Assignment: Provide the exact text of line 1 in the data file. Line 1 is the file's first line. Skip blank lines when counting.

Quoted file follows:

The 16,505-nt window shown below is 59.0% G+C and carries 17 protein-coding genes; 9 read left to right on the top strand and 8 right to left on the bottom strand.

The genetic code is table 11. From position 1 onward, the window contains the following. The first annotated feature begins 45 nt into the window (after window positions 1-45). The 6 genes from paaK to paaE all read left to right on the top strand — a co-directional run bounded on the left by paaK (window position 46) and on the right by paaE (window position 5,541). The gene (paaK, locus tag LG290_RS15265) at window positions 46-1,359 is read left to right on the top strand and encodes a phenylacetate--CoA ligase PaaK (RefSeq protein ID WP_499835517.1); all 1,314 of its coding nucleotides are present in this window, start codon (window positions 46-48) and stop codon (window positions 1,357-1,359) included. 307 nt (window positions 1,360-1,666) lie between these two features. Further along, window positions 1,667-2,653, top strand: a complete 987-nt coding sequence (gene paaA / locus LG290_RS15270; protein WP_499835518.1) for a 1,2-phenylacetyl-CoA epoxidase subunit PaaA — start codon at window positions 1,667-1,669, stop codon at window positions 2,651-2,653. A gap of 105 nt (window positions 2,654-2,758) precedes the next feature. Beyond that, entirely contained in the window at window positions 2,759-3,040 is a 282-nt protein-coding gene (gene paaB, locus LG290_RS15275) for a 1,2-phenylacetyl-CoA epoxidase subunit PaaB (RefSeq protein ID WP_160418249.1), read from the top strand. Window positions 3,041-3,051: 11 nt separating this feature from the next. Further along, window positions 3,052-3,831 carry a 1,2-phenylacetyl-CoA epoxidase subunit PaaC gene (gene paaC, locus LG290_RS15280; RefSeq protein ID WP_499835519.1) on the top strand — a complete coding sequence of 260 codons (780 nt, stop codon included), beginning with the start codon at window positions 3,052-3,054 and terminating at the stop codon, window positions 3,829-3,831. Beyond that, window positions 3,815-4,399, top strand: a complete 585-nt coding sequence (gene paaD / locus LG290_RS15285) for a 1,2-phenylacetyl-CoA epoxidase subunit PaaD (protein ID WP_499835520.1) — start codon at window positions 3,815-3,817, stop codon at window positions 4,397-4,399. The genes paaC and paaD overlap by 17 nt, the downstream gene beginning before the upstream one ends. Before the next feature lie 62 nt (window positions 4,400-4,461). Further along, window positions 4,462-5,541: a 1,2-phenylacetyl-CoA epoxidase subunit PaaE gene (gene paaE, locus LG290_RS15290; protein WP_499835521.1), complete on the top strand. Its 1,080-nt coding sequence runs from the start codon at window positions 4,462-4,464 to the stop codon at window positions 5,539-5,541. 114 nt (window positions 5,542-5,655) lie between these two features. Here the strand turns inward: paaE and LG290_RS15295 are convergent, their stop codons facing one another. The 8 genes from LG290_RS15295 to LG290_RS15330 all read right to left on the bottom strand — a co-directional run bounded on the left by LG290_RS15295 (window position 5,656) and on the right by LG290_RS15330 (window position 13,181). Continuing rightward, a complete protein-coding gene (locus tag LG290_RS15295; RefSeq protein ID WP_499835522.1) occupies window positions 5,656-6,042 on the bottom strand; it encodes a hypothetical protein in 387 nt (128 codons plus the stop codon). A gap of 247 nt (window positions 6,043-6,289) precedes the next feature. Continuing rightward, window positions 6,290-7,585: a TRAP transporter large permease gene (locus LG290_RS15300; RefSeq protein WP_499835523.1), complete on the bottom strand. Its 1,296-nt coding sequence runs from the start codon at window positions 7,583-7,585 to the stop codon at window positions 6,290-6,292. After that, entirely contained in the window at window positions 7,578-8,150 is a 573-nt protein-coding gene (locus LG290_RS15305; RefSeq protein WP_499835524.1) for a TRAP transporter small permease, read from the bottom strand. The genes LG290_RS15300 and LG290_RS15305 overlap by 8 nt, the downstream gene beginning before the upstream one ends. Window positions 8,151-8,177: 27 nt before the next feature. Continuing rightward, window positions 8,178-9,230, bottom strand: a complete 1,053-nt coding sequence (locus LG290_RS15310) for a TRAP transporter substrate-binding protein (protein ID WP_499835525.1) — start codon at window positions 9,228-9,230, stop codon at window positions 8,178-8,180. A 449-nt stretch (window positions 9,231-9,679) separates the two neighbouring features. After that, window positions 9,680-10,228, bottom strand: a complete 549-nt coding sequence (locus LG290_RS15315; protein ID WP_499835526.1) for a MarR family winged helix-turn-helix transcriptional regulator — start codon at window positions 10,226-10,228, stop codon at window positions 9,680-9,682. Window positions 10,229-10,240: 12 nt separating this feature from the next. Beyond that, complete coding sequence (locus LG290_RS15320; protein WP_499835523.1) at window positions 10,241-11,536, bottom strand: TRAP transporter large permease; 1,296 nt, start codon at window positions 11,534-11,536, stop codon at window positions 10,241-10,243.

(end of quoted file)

The 16,505-nt window shown below is 59.0% G+C and carries 17 protein-coding genes; 9 read left to right on the top strand and 8 right to left on the bottom strand.